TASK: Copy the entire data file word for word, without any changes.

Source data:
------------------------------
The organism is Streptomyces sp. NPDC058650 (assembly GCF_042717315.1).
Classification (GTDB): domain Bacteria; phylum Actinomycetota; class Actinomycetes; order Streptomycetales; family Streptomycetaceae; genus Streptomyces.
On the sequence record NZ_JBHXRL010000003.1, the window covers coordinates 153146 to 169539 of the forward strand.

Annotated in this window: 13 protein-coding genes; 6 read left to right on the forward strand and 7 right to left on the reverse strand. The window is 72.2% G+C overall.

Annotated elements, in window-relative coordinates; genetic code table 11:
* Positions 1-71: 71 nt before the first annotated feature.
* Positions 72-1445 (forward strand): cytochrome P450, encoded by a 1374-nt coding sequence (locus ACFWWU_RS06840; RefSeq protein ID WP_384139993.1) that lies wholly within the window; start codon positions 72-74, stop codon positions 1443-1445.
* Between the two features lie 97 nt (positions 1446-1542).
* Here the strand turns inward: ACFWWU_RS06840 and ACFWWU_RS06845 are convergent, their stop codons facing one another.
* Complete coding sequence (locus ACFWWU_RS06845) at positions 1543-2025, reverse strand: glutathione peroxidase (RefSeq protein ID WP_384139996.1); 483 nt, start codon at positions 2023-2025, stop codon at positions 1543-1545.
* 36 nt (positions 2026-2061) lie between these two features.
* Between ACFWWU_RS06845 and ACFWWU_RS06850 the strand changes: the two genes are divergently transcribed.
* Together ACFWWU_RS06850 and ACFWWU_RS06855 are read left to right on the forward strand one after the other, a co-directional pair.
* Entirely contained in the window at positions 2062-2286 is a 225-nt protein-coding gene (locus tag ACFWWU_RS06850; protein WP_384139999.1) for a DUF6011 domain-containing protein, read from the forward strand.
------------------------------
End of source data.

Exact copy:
The organism is Streptomyces sp. NPDC058650 (assembly GCF_042717315.1).
Classification (GTDB): domain Bacteria; phylum Actinomycetota; class Actinomycetes; order Streptomycetales; family Streptomycetaceae; genus Streptomyces.
On the sequence record NZ_JBHXRL010000003.1, the window covers coordinates 153146 to 169539 of the forward strand.

Annotated in this window: 13 protein-coding genes; 6 read left to right on the forward strand and 7 right to left on the reverse strand. The window is 72.2% G+C overall.

Annotated elements, in window-relative coordinates; genetic code table 11:
* Positions 1-71: 71 nt before the first annotated feature.
* Positions 72-1445 (forward strand): cytochrome P450, encoded by a 1374-nt coding sequence (locus ACFWWU_RS06840; RefSeq protein ID WP_384139993.1) that lies wholly within the window; start codon positions 72-74, stop codon positions 1443-1445.
* Between the two features lie 97 nt (positions 1446-1542).
* Here the strand turns inward: ACFWWU_RS06840 and ACFWWU_RS06845 are convergent, their stop codons facing one another.
* Complete coding sequence (locus ACFWWU_RS06845) at positions 1543-2025, reverse strand: glutathione peroxidase (RefSeq protein ID WP_384139996.1); 483 nt, start codon at positions 2023-2025, stop codon at positions 1543-1545.
* 36 nt (positions 2026-2061) lie between these two features.
* Between ACFWWU_RS06845 and ACFWWU_RS06850 the strand changes: the two genes are divergently transcribed.
* Together ACFWWU_RS06850 and ACFWWU_RS06855 are read left to right on the forward strand one after the other, a co-directional pair.
* Entirely contained in the window at positions 2062-2286 is a 225-nt protein-coding gene (locus tag ACFWWU_RS06850; protein WP_384139999.1) for a DUF6011 domain-containing protein, read from the forward strand.